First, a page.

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Development of Electron Microscopy Capable of Visualizing Magnetic Structures at the Sub-Nanoscale

—New Technique May Facilitate Research and Development of Next-Generation Spintronic Devices—

National Institute for Materials Sciences (NIMS)

A NIMS research team developed the world’s first high-resolution Lorentz microscopy capable of observing magnetic structures in materials at sub-nanometer resolutions. The technique enabled the team to visualize magnetic solitons and nanoscale magnetic phase separation in dysprosium, a rare-earth metal.

(“Real-space observation of nanoscale magnetic phase separation in dysprosium by aberration-corrected Lorentz microscopy,” Takuro Nagai, Koji Kimoto, Koji Inoke, and Masaki Takeguchi; Phys. Rev. B 96, 100405(R); DOI:https://doi.org/10.1103/PhysRevB.96.100405)

Abstract

  1. A NIMS research team developed the world’s first high-resolution Lorentz microscopy capable of observing magnetic structures in materials at sub-nanometer resolutions. The technique enabled the team to visualize magnetic solitons and nanoscale magnetic phase separation in the rare-earth metal dysprosium. The high-resolution magnetic imaging technique developed in this study may accelerate R&D on next-generation magnetic materials.
  2. Rapid progress has been made in recent years on research and development related to next-generation magnetic materials—particularly spintronic materials. Technologies capable of visualizing nanoscale changes in magnetic fields are vital in these R&D efforts. Lorentz transmission electron microscopy is a promising magnetic imaging technique which would enable direct observation of such phenomena. However, large spherical and chromatic aberrations of unique electron lenses (i.e., Lorentz lenses) used in this microscopy had limited resolution to approximately 2 to 10 nm. Spatial resolution down to 1 nm or less is necessary to accurately observe nanoscale magnetic structures.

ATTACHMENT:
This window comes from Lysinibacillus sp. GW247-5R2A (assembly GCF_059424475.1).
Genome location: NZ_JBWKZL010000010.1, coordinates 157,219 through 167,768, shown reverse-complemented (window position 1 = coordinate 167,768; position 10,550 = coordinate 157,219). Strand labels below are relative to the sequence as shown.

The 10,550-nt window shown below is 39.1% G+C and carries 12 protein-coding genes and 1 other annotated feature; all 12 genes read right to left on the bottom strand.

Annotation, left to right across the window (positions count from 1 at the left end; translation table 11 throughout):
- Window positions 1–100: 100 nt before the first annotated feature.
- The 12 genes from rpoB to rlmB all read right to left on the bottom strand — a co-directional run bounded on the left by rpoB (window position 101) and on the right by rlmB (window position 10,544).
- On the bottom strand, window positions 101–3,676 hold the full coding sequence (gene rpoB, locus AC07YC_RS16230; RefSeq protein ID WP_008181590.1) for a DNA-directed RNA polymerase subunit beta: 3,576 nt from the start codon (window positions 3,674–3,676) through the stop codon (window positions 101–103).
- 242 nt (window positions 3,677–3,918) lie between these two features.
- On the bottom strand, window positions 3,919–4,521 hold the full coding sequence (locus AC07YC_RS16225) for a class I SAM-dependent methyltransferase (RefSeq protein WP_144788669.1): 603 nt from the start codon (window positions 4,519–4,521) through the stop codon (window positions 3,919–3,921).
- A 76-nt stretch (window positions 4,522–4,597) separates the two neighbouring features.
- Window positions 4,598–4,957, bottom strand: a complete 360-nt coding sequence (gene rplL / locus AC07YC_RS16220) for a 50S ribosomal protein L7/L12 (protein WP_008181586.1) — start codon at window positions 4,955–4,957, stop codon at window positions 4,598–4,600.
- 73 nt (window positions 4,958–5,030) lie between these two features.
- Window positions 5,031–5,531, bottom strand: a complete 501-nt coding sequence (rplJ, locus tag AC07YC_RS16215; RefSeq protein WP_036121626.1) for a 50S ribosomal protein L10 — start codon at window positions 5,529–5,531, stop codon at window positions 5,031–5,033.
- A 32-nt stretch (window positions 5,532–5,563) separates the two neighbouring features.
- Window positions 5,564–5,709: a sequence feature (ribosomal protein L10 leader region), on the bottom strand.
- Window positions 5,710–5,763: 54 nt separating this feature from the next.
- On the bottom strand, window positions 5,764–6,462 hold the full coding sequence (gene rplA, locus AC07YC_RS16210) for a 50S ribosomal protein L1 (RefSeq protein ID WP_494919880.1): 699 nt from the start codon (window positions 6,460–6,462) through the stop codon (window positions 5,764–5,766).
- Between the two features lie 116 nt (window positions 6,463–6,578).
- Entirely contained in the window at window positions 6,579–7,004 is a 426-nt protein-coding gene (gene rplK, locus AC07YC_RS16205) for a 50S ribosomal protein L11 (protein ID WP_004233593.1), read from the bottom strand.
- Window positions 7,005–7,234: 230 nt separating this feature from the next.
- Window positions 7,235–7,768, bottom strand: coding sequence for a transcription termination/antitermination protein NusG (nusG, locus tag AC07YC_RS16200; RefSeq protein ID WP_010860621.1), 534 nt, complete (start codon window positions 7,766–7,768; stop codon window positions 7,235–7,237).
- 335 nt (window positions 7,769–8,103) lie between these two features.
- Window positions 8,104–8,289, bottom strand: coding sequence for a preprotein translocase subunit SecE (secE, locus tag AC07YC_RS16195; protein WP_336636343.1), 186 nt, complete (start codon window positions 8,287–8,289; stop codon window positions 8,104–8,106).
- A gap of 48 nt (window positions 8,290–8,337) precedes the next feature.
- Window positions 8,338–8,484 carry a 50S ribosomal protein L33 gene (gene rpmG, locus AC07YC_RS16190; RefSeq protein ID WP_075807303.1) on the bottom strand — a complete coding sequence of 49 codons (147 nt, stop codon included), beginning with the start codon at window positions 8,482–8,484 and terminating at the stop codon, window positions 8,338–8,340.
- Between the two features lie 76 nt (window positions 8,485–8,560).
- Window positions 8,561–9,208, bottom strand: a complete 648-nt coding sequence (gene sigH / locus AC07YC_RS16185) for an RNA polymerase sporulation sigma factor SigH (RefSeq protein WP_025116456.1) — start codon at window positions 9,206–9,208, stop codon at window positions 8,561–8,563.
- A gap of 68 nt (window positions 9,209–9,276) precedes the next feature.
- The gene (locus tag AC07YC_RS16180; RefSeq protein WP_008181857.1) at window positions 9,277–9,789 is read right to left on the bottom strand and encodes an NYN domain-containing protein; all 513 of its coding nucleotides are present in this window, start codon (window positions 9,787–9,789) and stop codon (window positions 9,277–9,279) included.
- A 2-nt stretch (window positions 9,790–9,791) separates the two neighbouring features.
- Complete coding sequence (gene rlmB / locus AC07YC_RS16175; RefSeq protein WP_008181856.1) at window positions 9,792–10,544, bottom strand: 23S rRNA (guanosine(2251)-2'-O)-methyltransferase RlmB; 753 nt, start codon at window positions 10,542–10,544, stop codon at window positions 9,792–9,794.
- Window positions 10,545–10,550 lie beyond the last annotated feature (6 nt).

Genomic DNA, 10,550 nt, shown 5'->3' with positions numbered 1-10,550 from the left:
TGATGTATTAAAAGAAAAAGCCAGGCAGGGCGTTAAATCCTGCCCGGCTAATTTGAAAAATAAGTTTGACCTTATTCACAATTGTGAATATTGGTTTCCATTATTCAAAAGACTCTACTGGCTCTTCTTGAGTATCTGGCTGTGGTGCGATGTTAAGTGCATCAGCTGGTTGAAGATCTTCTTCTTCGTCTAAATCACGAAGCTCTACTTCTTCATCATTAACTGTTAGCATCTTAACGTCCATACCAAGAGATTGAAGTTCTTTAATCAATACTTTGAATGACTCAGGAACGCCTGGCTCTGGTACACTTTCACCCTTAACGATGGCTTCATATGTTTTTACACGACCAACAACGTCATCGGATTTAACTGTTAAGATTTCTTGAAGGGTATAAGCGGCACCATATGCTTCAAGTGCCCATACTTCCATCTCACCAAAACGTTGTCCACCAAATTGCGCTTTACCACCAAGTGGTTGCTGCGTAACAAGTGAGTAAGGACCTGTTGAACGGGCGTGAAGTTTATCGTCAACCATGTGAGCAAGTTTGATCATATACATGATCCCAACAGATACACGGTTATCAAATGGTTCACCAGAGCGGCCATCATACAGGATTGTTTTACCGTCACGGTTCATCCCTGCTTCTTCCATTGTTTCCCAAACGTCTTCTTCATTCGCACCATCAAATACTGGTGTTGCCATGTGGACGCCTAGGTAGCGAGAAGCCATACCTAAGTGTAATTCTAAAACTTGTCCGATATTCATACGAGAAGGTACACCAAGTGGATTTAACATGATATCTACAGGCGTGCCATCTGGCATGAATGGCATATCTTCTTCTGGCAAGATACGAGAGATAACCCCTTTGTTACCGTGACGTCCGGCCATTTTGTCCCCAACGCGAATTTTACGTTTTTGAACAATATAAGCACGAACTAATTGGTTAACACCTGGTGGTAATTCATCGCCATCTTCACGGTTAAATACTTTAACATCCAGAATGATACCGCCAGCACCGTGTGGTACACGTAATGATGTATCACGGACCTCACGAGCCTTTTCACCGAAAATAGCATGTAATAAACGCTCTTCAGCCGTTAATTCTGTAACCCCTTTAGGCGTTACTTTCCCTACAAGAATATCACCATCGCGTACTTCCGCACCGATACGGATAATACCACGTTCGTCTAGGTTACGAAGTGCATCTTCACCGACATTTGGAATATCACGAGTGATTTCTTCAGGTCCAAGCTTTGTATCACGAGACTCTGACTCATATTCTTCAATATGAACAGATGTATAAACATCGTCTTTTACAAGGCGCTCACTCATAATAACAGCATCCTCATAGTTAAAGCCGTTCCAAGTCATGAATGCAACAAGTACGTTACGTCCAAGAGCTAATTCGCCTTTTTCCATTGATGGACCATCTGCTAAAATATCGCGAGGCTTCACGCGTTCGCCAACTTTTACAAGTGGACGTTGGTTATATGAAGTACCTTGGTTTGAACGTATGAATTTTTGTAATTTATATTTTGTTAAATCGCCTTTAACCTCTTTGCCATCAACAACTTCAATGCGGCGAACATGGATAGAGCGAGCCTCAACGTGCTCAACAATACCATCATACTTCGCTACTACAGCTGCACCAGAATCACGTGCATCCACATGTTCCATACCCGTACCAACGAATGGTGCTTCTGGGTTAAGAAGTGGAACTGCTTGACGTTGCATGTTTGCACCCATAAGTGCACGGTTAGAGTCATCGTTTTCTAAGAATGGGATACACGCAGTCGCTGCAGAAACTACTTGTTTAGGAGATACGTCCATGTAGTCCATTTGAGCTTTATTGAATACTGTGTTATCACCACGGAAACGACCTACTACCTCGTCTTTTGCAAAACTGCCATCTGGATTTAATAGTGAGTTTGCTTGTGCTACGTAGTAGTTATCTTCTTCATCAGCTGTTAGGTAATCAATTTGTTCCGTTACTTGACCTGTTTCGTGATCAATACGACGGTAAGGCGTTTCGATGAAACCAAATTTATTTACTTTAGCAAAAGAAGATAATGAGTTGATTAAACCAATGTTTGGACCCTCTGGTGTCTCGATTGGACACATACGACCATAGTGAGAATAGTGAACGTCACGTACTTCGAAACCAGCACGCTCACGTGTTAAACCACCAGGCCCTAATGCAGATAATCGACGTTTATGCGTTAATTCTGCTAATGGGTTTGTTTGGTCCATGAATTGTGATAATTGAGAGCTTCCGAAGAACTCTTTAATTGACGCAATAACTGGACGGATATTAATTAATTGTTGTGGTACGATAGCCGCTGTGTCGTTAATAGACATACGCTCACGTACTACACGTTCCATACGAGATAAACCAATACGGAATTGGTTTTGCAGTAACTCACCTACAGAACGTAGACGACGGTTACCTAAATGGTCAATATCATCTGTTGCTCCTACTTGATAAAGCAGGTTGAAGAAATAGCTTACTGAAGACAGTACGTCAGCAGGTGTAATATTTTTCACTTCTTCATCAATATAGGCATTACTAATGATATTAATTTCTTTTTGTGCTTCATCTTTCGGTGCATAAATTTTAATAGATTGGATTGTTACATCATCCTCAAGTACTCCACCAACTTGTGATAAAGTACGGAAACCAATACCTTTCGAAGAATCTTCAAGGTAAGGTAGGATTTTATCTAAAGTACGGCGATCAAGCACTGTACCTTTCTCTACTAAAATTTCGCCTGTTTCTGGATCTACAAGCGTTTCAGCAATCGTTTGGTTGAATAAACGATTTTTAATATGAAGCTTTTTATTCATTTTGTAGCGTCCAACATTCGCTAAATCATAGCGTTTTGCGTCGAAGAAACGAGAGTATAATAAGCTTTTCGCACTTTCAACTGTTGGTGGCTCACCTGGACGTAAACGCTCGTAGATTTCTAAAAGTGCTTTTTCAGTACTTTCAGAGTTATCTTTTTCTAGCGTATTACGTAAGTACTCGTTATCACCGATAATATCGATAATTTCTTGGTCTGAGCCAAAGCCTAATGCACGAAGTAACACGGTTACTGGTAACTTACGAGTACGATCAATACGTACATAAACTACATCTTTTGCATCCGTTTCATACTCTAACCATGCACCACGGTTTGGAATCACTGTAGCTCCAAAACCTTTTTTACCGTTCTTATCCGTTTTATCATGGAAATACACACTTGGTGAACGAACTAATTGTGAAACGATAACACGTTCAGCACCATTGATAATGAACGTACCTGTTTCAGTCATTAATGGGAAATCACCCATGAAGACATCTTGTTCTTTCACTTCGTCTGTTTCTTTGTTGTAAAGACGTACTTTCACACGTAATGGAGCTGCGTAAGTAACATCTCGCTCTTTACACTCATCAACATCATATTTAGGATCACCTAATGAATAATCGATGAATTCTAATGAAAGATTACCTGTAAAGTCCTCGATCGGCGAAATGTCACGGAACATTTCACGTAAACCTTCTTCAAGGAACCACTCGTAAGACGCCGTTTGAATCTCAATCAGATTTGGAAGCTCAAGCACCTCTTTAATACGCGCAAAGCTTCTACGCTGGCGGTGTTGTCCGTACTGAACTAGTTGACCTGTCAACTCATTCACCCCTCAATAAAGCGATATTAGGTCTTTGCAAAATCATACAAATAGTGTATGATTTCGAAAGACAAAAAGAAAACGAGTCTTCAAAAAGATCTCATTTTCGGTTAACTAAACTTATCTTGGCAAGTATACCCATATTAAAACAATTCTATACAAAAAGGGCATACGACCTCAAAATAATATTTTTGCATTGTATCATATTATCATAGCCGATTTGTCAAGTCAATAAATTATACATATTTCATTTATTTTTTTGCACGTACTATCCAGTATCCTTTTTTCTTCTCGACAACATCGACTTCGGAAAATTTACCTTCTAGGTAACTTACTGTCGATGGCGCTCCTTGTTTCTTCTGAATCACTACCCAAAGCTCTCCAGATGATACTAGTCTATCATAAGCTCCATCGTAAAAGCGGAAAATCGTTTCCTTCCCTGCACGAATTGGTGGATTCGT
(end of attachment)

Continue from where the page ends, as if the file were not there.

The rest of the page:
3. A NIMS research team succeeded in developing the world’s first Lorentz microscopy with sub-nanometer spatial resolution (0.6 nm or higher). This was achieved by simultaneously using a spherical aberration corrector and an electron beam monochromator, which greatly reduced the high-order aberrations (e.g., spherical aberration) and chromatic aberration of the Lorentz lens. It had been suggested that multiple magnetic phases exist in dysprosium, and that these magnetic phases are potentially applicable to spintronics. The team observed these phases using the new microscopic technique and found that magnetic solitons exist in dysprosium in the absence of an external magnetic field. In addition, the team succeeded in visualizing nanoscale magnetic phase separation induced by external magnetic fields. We expect these observations to serve as vital fundamental knowledge for spintronics research.
  4. Active efforts have been made in next-generation spintronic device R&D to produce novel functional properties by controlling the nanoscale magnetic structures formed in magnetic bodies. We expect that Lorentz microscopy capable of visualizing magnetic structures at the sub-nanoscale will expedite R&D efforts.
  5. This research was carried out by a NIMS research team led by Senior Engineer Takuro Nagai (of both the Electron Microscopy Group and the Transmission Electron Microscopy Station of the Research Network and Facility Services Division), Koji Kimoto (Deputy Director-General of the Research Center for Advanced Measurement and Characterization) and Masaki Takeguchi (Director of the Transmission Electron Microscopy Station). Part of this study was conducted jointly with Koji Inoke (Senior Research Specialist, FEI Company Japan Ltd. (currently affiliated with Nippon Roper K.K.)) and funded by a JSPS Grant-in-Aid for Scientific Research (Project Number: JP17K04984) and the MEXT Nanotechnology Platform Japan program.
  6. This study was published in the online version of Physical Review B (in its Rapid Communications section), a journal of the American Physical Society, as an Editors’ Suggestion article on September 19, 2017, local time.

"Figure :  An electron microscope image of a layered manganese oxide, Nd0.2Sr1.8MnO4, observed using the newly developed technique. The 0.62 nm lattice period can be recognized in this lattice image." Image

Figure : An electron microscope image of a layered manganese oxide, Nd0.2Sr1.8MnO4, observed using the newly developed technique. The 0.62 nm lattice period can be recognized in this lattice image.




Contacts

(Regarding this research)
Takuro Nagai,
Senior Engineer,
Transmission Electron Microscopy Station, High Resolution Group,
Research Network and Facility Services Division,
National Institute for Materials Science (NIMS)
Tel: +81-29-859-2132
E-Mail: NAGAI.Takuro=nims.go.jp
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